and you will be strengthened and fortified in the
battle of life. There are times when we think
we are beyond saving; this is not true. The
Saviour came to save all. No matter how long
we have lieen away from Him; how long the
chains of habit and sin have been around our feet,
and souls; no matter what difficulties we meet,
if we depend upon God. if we ask Him for assist
ance we are saved. He willgrant it No matter
how weak we are. we can overcome sin through
God’s grace. We should therefore resolve to
receive this grace, that the resolutions may take
root and we be like God in all things. Let us
remember our resolutions to do good in time of
danger and turn toward Him. and through his
I grace and loving care we are safe.
Services closed with a solo by Miss O’Brien
entitled ••Jesus, I My Cross Have Taken.”
THE OLD FASHIONED FIREPLACE.
_ . • ow dear to my heart are the days of my
'lfS| When there were no cold gas stoves to
(syLjl., raise a man’s ire;
"" "When the hickory backlog, brought in
from the wildwood
Gave out the bright heat of the old-fashioned
How it crackled and sparkled arid fluttered and
How nice it all seems when it’s put into rhyme!
Vet, to tell the plain truth to our youth unen
You couldn’t warm more than one side at a
Ah. the old-fashioned fireplace, the roaring old
How brightly it glowed witli its sparkling and
How it wanned up your shins to a point of real
>Vhile the cold winter breezes played tag on
There is nothing that soothes the weary heart
so much as to have one speak cheering words of
encouragement, and we regard one who does so,
as a friend. We are, also, when great afflictions
o’er takes us, such as temporary aberration, or
what is more commonly called, “bug house con
dition” very likely to consider one who expresses
sympathy for us. as of kind heart; and when we
are again restored to a normal condition we feel
like going up to this kind and well meaning
friend, and grasping him by the hand, exclaim.
“Thank you brother, your kind expressions have
tilled our heart with gratitude.” This is the
feeling of one who participated in the program
given in the chapel last week. In tlutt large
assembly of deeply interested and highly enter
tained mortals, was one whose interest in the
various parts, was marked. The inimitable
humor of the dear little children, and the sweet
music of the larger one*, were greatly appre
ciated by him, and while he did not applaud, he
looked his pleasure. When the deep tones of j
: intense feeling left the lips of those who por- I
1 trayed the tragical side of life, he became ab- j
j sorbed in the tales so eloquently told; but what’s j
! this? A new actor appears upon the scene;
1 calmly, ma.jesticallj he approaches the foot
j lights, bows with dignity, and with steady voice,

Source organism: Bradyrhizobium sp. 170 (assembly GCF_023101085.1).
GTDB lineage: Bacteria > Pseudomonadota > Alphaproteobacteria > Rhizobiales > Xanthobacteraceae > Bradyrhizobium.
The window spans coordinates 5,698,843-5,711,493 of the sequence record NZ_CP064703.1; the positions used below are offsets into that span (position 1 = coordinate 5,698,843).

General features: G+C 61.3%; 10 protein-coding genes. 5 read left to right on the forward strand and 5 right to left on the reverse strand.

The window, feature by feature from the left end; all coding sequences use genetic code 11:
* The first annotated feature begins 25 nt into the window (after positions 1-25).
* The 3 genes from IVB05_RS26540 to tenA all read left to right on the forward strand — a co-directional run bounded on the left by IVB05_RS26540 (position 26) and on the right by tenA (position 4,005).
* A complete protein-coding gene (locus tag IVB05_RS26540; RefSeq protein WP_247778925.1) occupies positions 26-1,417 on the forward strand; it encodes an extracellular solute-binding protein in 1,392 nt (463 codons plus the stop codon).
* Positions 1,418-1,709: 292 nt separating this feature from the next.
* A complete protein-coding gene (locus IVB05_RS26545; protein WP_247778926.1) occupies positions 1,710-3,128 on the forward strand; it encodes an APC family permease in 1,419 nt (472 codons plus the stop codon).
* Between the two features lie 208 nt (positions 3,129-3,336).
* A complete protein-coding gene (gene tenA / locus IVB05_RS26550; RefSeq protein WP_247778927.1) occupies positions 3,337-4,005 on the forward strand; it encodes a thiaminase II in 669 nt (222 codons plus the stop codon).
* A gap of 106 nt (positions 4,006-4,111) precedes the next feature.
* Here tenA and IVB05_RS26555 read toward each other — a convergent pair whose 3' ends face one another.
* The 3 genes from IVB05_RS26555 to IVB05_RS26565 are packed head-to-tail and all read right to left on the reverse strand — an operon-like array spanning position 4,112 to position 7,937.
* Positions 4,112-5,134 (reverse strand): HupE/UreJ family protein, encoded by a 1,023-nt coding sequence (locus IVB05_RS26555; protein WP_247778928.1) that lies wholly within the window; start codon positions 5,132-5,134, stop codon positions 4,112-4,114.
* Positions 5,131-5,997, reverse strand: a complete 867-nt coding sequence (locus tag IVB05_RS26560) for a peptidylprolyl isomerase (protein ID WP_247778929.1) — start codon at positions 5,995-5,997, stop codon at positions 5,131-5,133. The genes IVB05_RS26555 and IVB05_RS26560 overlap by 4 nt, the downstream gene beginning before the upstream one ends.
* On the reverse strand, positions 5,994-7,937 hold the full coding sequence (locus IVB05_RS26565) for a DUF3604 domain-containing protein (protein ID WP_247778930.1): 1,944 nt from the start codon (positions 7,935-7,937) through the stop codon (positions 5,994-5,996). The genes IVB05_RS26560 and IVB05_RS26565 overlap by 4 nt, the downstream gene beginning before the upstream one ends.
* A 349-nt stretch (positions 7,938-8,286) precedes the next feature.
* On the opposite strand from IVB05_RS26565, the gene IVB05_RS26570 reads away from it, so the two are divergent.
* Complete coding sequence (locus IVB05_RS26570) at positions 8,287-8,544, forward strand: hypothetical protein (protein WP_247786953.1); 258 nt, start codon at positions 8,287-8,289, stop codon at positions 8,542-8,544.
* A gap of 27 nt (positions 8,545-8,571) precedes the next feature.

i and quiet gesture he proceeds to describe a
scene that Shakespeare says took place several
years ago in Home. All went well with both
speaker and audience, until becoming warmed
j up with the spirit of him. who slew everything
I that Home or any other country could trot out in
i the bull-pen. and he started m to convince those
fellows that if they did’nt get a hump on tliem
' selves they would all die like do;/.*, this man s
heart became sad. He knew the speaker; had
formed several opinions of him. chief among
which, was his linn belief in thesoundness of his
thought box But here he was standing before
him with arms beating the air. feet kicking the
dust out of the carpet, shouting till lie almost
frothed at the mouth, mad! hopelessly, irre
j coverahly hug house. And in commenting upon
i the sad occurence to a few friends a few hours
| later he exclaimed, such is the fate of all editors.
| Who will say he was entirely wrong?
The neanty of the above is the fact that the
belief was sincere. The Gladiator had gone
:| CHAUTAUQUA, k
MINUTES OF P. CIRCLE
The regular meeting of the Pierian Circle
was held in the prison chapel on Sunday
p. m.. Feb. 17th. The president presiding.
There were 31 members at roll call. Pending the
arrival of the critic, the question box was taken
up. and proved both voluminous and interesting.
The following miscellaneous program was then
submitted: it being the anniversary meeting of
IPiPtt Brooks and < VBrien
• Let the Lower Lights be Burning.”
Paper Johnson. Class K.
••A Penalty more than Death.”
"Washington’s Inner Life.”
Song .Armstrong Class F.
"One and a few.’’
Paper Crane. Class 1).
"Liberty of Opinion.”
]> o em Price (’lass l>.
Paper Pierce. Class I).
Dialogue Fuller and Mills.
The Scouts Keunion.”
The critic reviewed the rather long program
with excellent spirit and candor, and compli
mented all in sturdy language.
The regular routine business was then taken
up and after that adjournment.
K. H. D. Secretary.
LIBERALITY OF SPEECH IN AMERICA
| By Member of Class D. |
Few people in this country stop to think of the
great liberty of speech which is accorded to
During ttie year 1860, there oecured some
trouble between this country and Italy, and j